Let me take you back to the day I was first introduced to the weapon of political destruction, Robert’s Rules of Order.
Some 30 years ago, back when I was foolishly trying to affect change within the GOP, I attended one of my first county conventions. I don’t remember exactly what year it was, but it was in the early 1990s. I had been active in politics for a few years, but I had not gotten involved in the actual party infrastructure until recently.
The convention, attended by many hundreds of delegates, was a one-day event. It was about the size of an off-presidential year Libertarian national convention. Somehow I ended up sitting in one of the front rows, off to the side near the exit.
I had not really had much interaction with formal rules, so I was quite interested in the little cheat sheet that was handed out at the door. The convention progressed, with nominations and seconds, followed by elections and votes with seemingly endless debate of stupid things. Election of a temporary this and that, followed by a permanent this and that. I understand it now, but back then, the process required under South Carolina Election Law seemed very strange. Eventually, it started to wind down, until they got to “resolutions.”
Anyone who has attended a Libertarian Party convention knows about resolutions. That is the part of the convention where people stand up and spew out sometimes sane and sometimes insane things to vote on as resolutions. Sometimes they pass, but they are frequently shouted down.
As I was sitting in the room, I began to notice that a lot of people appeared to have left. Then it happened. The convention chair, a prominent local politician, who years later became Lieutenant Governor, and with whom I once had a very heated debate over the merits of mustard-based vs vinegar-based barbeque sauce, was gleefully taking a resolution from the floor. It was in support of the Confederate flag and secession. Where the bleep was I sitting? What was this stuff? I mentioned to the person sitting next to me that the room seemed to not have enough people in it. He suggested that I call for a quorum check. I raised my hand. The chair kept going, so the person next to me nudged me and said to shout it out, which I promptly did: quorum call!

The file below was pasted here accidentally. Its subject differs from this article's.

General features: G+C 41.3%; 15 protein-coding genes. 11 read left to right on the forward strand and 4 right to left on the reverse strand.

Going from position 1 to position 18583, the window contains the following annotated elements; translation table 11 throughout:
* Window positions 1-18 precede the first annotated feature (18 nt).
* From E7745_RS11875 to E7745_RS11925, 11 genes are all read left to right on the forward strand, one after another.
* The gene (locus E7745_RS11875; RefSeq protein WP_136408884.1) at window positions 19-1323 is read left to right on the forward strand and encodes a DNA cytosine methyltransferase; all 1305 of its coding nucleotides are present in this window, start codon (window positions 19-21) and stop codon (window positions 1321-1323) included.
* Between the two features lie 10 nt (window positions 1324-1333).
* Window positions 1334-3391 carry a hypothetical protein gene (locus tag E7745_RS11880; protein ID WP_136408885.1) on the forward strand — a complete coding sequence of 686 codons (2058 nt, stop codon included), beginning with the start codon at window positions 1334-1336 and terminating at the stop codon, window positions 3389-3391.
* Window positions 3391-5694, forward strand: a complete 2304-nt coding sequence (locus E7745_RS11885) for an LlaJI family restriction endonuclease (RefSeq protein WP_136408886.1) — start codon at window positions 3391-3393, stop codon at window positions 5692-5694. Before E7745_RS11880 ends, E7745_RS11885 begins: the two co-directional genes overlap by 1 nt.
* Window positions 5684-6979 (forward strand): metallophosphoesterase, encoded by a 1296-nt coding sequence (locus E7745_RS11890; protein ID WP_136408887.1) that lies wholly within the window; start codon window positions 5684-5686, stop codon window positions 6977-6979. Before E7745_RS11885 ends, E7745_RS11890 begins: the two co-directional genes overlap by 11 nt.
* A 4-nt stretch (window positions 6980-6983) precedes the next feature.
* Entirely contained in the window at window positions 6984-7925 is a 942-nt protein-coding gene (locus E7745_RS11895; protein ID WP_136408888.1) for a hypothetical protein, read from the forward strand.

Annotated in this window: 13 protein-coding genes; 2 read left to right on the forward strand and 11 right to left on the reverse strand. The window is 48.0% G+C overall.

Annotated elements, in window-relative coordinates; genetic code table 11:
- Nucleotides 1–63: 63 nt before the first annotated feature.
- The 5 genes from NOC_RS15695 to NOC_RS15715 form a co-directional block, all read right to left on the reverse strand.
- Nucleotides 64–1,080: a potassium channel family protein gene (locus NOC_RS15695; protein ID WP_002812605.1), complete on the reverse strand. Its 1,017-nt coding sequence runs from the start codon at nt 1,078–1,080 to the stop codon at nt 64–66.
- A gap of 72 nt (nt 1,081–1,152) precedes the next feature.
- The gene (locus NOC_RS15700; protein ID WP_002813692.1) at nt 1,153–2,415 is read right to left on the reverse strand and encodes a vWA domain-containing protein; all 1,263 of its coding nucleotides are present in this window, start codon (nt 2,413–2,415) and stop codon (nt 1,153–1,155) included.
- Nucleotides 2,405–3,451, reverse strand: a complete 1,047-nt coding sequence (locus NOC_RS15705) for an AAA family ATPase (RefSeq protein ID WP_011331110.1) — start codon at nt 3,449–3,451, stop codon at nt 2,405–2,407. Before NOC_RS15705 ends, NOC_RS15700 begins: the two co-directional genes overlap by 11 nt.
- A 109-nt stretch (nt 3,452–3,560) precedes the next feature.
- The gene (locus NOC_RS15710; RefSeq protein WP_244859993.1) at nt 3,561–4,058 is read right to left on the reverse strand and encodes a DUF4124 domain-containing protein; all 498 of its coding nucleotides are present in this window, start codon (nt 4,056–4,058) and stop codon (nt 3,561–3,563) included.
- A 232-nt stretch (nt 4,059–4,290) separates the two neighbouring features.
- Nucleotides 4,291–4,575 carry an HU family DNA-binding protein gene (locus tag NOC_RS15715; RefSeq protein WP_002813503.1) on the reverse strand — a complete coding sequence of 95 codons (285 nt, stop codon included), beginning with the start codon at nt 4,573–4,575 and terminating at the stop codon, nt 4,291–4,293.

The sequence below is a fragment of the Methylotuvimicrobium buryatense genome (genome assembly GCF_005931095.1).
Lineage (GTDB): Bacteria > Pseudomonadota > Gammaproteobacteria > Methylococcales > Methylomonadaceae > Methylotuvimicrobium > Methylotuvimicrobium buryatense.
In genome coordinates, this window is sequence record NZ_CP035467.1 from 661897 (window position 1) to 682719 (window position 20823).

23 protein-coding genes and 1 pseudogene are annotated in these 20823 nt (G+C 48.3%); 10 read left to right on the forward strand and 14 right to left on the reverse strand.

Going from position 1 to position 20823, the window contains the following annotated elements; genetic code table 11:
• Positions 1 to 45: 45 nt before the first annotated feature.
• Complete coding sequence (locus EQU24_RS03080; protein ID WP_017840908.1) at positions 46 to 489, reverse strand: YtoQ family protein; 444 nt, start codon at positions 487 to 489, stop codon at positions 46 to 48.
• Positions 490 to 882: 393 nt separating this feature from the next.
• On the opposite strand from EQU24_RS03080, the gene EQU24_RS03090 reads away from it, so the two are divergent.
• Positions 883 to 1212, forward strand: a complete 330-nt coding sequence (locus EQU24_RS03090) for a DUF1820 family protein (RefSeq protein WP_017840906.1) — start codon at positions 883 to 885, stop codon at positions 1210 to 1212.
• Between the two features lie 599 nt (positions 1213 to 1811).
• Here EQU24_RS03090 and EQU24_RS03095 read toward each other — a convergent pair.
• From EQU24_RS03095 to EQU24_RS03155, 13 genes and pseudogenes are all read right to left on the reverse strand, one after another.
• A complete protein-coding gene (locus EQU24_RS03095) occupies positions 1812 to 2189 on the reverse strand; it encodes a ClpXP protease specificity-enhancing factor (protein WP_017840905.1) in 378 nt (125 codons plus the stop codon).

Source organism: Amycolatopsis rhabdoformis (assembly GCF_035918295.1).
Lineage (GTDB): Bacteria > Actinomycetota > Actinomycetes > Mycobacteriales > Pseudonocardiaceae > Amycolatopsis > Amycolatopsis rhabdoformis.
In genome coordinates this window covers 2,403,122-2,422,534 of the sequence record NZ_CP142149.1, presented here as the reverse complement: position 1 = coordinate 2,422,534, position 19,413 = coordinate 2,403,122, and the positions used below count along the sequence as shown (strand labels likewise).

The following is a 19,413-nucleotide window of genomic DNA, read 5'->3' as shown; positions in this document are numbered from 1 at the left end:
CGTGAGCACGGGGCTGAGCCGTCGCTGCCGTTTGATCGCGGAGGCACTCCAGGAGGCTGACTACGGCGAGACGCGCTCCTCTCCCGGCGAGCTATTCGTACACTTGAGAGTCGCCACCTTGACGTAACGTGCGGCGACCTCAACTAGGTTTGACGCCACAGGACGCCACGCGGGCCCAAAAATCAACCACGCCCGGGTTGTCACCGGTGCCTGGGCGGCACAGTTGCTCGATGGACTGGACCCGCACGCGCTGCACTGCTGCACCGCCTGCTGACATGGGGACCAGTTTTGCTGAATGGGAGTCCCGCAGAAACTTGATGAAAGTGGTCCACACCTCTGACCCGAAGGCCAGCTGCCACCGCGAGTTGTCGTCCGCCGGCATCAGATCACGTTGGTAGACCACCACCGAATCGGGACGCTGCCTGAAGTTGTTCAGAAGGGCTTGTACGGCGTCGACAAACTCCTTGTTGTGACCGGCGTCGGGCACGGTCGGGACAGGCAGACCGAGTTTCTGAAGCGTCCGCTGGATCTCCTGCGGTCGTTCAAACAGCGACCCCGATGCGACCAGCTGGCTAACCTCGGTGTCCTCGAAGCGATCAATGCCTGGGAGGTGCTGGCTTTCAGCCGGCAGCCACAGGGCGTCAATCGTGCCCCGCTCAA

Everything stopped. Looking stern and solemn, the chair checked the room. He quickly determined that there was not a quorum present and the convention promptly adjourned.
This was my first experience in the use of Robert’s as a weapon of political destruction. I received a few upset looks and comments while leaving from some of the supporters of the resolution, but a few others looked relieved that some kid (I was in my early 30s) had done something they were afraid to do.
Robert’s is complex. It is huge. But it can be used to defend yourself in a knife attack and might stop a slow bullet if you have it in your jacket pocket covering your heart. Of course, it better be a really loose-fitting jacket to be able to hold that book. Other than that, it is primarily a tool of obstruction.
Robert’s can be used to run effective meetings and conventions. But it can also be used at those events to obstruct and interfere with the process. I have seen it used at LNC meetings to delay and obstruct motions or prevent people from speaking by causing delays until time expires and not everyone gets to speak. Endless dilatory amendments that have to be discussed before they can be voted down. People losing track of what the actual motion is because it has been amended so many times. Secretaries frustrated by trying to track who has spoken and what the motion currently is being voted on. But I have also used it and seen others use it to run effective and efficient meetings.
It is also used quite frequently at the microphone at national conventions to waste everyone’s time. We all know who these people are.
Another former Libertarian Party member recently commented that he and others in his state party were prevented from actually accomplishing anything through the use of Robert’s. When I called it a weapon of mass destruction, he likened it more to a weapon of pipe obstruction. He said it packs the pipe with bull [deleted] so nothing can move through the pipe.
Obviously, I am not alone in my opinion of Robert’s.
Something better needs to be used. Rules of Order are needed, otherwise you simply have chaos. But they need to be simpler and easier to manage and understand. I understand Robert’s. I studied enough to be able to pass the test. It was recommended a number of times that I take it. I somehow avoided it and I’m glad that I did.
In my opinion, and in the opinion of quite a number of others, a Classical Liberal party needs to find something better to use. Better rules of order, and better ByLaws.
In my last commentary, I mentioned the embarrassment of South Carolina being the home of people like Strom Thurmond, Lindsey Graham and Tim Scott. I have just learned it was also the birthplace of Henry Martyn Robert. Yup. The guy who wrote Robert’s. Can it get worse?